It’s okay to let go.

The One Word That Will Change Your Monday
Surrender—to cease resistance

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Dear clenched-fist you,

I know, me too. It’s hard to loosen up those fingers and to open up the hands when they’ve been clenched tight for so long, for all these years.

You’ve had to be brave and strong; you’ve had to carry many things and many people. You’ve had to be resilient and resistant—it’s the only way you’ve been able to make it this far. 

I know, me too.

But sometimes, I think our hand muscles get stuck. Sometimes, as the seasons change and less is required of us and as rest comes begging for us, we forget that our hands are still gripping so tightly. We forget that we’ve been given a moment to just stand still and loosen up and let go.

It reminds me of the last leaf on fall trees, the one holding still and strong, even through the whisperings of the wind, even through the huffing and puffing of autumn’s cold and slighting breath.

I once loved seeing the last leaf on the branch—I once admired its resistance, secretly commended it for enduring, for holding on tightly and clinging. But now I see it as foolish and unyielding. Stubborn and inattentive to time and the importance of timing.

To that one leaf still holding, I now always want to ask,

Did you not hear the call to let go in the whispering of the wind?

And I want to ask you, too, why do some leaves shed and fall easily, while others feel the need to hold on tight? Why are some of us humans, with our grips so tight, like these autumn leaves that won’t let go? Why can’t we cease resistance—stop fighting what is happening, and to just let go?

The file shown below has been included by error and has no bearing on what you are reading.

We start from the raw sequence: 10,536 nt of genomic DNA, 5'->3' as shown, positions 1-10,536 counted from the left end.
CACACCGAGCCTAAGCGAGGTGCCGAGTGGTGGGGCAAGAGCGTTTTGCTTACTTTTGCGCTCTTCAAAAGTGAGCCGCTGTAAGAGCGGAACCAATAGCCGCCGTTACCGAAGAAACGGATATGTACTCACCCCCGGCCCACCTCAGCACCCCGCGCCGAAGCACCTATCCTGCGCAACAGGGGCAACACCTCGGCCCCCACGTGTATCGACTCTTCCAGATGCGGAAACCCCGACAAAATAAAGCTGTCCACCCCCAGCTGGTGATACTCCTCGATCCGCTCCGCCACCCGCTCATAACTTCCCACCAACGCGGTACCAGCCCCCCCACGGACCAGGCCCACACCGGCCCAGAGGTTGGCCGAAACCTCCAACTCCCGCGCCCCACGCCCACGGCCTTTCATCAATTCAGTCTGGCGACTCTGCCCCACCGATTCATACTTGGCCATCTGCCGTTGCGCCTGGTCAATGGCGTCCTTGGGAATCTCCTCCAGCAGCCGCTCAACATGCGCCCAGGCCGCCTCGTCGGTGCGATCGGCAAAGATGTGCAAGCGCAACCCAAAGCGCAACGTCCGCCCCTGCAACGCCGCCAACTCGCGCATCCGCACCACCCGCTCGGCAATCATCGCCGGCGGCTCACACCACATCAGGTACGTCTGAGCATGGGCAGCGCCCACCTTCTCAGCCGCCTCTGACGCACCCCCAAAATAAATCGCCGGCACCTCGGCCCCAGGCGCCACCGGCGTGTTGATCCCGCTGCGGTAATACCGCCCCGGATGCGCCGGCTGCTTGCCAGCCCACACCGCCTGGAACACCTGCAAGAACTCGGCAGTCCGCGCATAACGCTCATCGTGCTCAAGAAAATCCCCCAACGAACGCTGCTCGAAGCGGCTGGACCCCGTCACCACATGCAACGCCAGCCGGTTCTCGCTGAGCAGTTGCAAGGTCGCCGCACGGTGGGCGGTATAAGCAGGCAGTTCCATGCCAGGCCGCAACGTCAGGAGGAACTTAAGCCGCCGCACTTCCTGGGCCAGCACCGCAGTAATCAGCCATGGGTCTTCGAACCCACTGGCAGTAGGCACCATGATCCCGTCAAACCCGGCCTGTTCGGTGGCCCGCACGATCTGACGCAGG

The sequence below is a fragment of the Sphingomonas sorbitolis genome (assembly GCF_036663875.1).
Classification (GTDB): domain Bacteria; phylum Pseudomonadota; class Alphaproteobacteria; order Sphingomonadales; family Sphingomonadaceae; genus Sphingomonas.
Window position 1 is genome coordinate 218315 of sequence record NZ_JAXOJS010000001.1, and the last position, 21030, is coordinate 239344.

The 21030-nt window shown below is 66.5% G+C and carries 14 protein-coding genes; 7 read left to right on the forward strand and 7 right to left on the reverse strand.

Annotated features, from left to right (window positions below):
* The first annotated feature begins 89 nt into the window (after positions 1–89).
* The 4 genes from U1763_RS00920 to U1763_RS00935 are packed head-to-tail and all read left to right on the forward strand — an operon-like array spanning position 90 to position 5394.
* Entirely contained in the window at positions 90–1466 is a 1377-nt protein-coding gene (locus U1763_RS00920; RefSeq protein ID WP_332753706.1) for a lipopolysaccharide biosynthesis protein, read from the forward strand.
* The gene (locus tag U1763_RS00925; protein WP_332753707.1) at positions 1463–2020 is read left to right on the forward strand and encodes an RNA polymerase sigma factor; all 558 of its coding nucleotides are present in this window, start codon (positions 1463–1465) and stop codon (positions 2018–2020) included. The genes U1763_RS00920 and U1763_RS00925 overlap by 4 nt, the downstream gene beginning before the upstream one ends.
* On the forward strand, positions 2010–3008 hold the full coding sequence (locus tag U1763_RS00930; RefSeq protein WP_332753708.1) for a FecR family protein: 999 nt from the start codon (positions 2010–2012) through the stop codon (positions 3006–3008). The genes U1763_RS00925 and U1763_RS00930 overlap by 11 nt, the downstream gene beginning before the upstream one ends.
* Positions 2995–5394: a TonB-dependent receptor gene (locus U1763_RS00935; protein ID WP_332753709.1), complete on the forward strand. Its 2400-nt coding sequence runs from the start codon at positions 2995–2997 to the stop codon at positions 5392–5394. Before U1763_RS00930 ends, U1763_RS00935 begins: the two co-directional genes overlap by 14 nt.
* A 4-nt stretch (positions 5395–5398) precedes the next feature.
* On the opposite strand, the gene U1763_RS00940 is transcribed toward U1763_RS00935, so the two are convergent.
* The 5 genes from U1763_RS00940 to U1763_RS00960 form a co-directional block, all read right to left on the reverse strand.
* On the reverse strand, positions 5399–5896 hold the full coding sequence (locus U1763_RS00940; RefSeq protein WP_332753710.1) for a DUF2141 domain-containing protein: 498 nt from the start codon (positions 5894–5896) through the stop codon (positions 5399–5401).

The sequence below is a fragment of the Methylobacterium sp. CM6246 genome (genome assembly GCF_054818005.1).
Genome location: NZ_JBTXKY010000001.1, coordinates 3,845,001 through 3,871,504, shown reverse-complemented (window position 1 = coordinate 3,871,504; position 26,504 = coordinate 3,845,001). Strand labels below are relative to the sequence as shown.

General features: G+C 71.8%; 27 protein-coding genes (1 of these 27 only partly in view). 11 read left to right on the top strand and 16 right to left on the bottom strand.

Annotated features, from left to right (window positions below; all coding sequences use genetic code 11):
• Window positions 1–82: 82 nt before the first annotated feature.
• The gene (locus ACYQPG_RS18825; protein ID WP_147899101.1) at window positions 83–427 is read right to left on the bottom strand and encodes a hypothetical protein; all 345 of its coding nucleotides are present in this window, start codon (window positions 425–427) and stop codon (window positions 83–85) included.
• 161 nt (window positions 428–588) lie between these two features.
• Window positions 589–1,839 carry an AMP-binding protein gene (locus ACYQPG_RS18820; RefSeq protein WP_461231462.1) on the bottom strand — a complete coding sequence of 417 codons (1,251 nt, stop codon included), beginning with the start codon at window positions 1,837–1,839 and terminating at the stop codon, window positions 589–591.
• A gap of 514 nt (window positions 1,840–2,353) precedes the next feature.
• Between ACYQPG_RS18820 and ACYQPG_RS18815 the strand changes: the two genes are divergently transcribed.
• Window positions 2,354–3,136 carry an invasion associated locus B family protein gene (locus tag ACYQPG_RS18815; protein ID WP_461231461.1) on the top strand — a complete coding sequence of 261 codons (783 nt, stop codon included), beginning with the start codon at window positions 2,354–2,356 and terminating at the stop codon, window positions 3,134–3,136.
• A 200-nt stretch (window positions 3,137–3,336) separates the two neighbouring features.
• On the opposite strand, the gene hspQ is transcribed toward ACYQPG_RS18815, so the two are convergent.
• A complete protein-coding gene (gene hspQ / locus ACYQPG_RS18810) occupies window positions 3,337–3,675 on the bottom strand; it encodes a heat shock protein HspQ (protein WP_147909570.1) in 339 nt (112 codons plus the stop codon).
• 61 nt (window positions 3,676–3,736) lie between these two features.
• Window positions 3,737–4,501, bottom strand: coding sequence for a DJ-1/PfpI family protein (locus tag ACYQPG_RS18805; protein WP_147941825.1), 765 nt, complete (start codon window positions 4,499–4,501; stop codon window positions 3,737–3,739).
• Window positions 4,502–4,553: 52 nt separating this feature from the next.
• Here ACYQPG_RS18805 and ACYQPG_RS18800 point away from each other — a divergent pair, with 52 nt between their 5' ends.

I wonder, which leaf are you? Right this second, right now. Are you letting go or are you staving off change?

Might this note be a gentle wind blowing into your heart, reminding you that it is time to surrender to your season and just let go.

Happy Monday.

Love,
Rachel

2 thoughts on “It’s okay to let go.

  1. Ray this was very “timely” for me. I am in the fall transition of retirement from my profession as a Physical Therapist ( over 40 years). It has been hard to “let go” of responsibilities at my work, train others to fill in the gap that will be happening soon, calming their anxieties as they learn, and calming my own anxieties of turning over “my babies”, projects- leadership etc. I do not want to be the “last leaf” on the tree. So thank you for allowing the Lord to minister to me through you. Blessings my daughter!

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    1. Nancy—such a sweet surprise (that means the world to me) hearing from you. I’m so glad this note touched your heart right where you’re at. The beauty in you being the last leaf is that you are teaching other leaves how to show their colors. Which, in my humble eyes, looks like less of the falling of a last leaf and more like the leaving a legacy. And a beautiful, holy one at that. Teaching others how to help others recover, rebuild, regain. Your honesty is beautiful and my hope and prayer is that in this transition season of retirement, that you would see it as a time of rest and not total retraction. New seasons to bloom for you after this fall. With your family and with your purpose. Love and grace to you as you close the pages on this chapter.

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